Ross McEwan, a New Zealand banker and the CEO and MD at National Australia Bank (NAB), recently argued that, in his opinion and assessment, “permanent” change has “just been made in 10 weeks” in consumer behavior and their preference towards using digital banking platforms.
As reported by the Sydney Morning Herald, McEwan believes that if the COVID-19 outbreak had not happened, then it would have taken “another five years” to achieve this level of growth and adoption of digital services.
McEwan, the former chief executive at The Royal Bank of Scotland Group, confirmed that digital payments are on the rise due to the pandemic. As noted by other industry participants, the trend toward the increased usage of online, mobile and digital platforms was already well underway even before the Coronavirus crisis. However, multiple reports have confirmed that COVID-19 has accelerated the adoption of contactless payments and other types of digital payment methods.
A dramatic increase in home-delivered grocery items and services like Uber Eats has led to even greater use of digital payment methods, meanwhile, many physical bank branches have been temporarily shut down. Some places have also reported a significant decline in the number of ATM withdrawals since the pandemic began.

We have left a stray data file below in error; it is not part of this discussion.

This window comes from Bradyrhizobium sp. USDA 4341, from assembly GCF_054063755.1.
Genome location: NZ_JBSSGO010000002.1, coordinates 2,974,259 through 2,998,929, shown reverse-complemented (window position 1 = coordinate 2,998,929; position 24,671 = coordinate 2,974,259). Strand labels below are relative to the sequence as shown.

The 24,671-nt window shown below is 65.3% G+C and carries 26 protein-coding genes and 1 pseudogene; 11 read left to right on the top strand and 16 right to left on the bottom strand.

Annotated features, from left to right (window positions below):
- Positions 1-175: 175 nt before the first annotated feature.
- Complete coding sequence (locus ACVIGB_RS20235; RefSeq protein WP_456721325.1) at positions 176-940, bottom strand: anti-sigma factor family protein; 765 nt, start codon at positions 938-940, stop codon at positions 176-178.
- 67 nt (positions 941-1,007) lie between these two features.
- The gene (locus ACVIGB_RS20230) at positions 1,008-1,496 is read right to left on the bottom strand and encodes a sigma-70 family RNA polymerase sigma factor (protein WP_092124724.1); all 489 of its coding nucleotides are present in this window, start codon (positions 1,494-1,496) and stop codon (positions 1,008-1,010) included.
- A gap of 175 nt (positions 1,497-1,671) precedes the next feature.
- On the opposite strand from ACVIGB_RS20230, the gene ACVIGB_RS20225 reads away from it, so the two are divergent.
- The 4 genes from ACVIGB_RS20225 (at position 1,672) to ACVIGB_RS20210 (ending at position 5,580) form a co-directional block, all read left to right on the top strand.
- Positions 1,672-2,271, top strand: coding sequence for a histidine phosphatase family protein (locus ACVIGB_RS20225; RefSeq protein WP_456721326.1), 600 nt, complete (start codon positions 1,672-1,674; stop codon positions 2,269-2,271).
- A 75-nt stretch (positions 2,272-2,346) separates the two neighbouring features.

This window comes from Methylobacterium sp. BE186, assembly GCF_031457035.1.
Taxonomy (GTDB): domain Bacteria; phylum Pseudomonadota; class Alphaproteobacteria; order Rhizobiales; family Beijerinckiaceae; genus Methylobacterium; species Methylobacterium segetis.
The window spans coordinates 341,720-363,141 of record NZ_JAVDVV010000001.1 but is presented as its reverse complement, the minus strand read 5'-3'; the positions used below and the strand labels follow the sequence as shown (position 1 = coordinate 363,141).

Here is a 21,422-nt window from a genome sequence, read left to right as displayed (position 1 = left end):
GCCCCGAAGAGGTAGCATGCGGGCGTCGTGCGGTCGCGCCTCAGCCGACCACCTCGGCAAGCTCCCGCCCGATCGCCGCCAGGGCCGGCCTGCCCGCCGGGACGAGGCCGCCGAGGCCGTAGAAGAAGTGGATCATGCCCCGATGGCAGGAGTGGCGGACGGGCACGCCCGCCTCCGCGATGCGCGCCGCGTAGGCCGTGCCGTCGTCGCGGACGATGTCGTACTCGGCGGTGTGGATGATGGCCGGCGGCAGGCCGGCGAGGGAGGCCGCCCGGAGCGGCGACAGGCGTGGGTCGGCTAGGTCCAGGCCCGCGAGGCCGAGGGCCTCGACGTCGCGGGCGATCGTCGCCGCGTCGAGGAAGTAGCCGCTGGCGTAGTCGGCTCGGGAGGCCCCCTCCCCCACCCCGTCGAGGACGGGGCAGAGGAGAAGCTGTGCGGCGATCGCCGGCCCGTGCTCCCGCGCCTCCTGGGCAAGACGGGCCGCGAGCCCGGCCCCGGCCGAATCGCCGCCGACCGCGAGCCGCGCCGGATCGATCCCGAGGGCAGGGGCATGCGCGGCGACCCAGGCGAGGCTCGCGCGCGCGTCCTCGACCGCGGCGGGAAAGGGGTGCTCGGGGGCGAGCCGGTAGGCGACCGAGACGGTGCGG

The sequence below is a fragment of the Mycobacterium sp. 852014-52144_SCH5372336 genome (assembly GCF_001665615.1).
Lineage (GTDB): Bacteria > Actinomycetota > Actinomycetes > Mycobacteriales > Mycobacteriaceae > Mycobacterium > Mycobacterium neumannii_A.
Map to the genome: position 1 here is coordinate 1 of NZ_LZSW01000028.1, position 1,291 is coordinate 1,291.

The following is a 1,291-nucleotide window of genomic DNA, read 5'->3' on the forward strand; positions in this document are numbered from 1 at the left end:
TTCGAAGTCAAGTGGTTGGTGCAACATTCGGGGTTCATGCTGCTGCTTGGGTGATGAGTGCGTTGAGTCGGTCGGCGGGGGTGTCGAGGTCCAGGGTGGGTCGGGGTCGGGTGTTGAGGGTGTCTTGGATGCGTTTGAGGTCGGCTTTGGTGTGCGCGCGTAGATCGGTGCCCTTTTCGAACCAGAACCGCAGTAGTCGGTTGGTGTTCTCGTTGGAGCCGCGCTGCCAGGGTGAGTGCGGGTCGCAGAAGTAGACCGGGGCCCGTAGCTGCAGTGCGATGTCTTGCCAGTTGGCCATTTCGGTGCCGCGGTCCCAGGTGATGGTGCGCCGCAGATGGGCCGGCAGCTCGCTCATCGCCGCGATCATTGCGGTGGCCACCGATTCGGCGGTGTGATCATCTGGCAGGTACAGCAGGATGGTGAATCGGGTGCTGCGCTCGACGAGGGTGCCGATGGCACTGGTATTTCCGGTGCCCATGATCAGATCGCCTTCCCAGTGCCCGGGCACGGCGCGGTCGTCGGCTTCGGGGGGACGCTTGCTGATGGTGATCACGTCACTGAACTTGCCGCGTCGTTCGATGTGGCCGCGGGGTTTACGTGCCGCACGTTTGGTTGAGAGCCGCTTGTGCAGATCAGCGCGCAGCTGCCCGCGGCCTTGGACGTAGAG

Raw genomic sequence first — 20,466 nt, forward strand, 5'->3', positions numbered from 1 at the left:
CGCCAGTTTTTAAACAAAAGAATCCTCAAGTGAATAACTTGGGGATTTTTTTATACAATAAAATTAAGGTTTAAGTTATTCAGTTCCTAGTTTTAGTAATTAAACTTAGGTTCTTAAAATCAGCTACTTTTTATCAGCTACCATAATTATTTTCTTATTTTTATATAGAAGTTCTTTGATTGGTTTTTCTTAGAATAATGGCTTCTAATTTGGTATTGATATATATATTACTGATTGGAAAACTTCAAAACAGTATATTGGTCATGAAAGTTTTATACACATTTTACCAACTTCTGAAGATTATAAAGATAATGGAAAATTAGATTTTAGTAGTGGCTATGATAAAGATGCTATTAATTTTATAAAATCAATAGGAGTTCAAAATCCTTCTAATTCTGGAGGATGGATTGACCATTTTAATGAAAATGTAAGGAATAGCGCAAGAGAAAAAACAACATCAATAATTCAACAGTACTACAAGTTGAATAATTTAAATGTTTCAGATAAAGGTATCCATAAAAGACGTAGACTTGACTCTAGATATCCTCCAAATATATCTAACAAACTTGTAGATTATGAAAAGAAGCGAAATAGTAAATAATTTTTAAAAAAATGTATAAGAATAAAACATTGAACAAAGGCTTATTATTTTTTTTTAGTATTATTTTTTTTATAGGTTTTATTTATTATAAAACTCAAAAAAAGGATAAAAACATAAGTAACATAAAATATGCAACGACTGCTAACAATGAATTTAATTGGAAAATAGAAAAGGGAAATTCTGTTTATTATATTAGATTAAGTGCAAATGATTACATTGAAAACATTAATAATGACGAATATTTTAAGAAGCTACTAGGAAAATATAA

Alexis Geoerge, deputy chief executive at ANZ Bank, stated:
“I think that movement towards digital is not going to go away and with people feeling comfortable with doing more major transactions online, I think we can expect that to be a permanent change.”
McEwan added that he believes very few merchants or retailers will actually want to go back to offering cash services.
“Supermarkets’ staff wouldn’t handle it. They don’t want to touch cash anymore.”
Most analysts would agree that we’ve experienced the biggest economic shock and challenge since the Great Depression in the 1930s.
It can be argued that if these changes are permanent, then financial service providers can save a lot of money because they won’t have to maintain a physical presence, which is quite costly.
ANZ Bank reports that ATM usage fell 40% in total volume when compared to the same period last year. Branch traffic is down 50% (in Australia) from February to April 2020. Contactless payments went up 65% during this period.
Australia’s Digital Transformation Agency (DTA) has been focused on developing the Australian digital identity system, so that locals can access essential government services in a simple and secure manner.
As the country moves toward digital platforms, its ‘Big Four’ banks (ANZ, Westpac, Commonwealth Bank, and NAB) will still retain the majority of the banking market share in the country (at least through 2025), according to a report published last month.
Meanwhile, small and mid-sized banks will be competing with all-digital challengers, the report claims.
Malcolm Macnaughtan, regional director for Backbase in Australia and New Zealand, has argued:
“Increased customer adoption of digital together with the launch of open banking present significant opportunities for banks with the capabilities to adapt. Incumbent banks and new challengers in Australia must innovate at a rapid pace to emerge on top in the race to be digital-first.”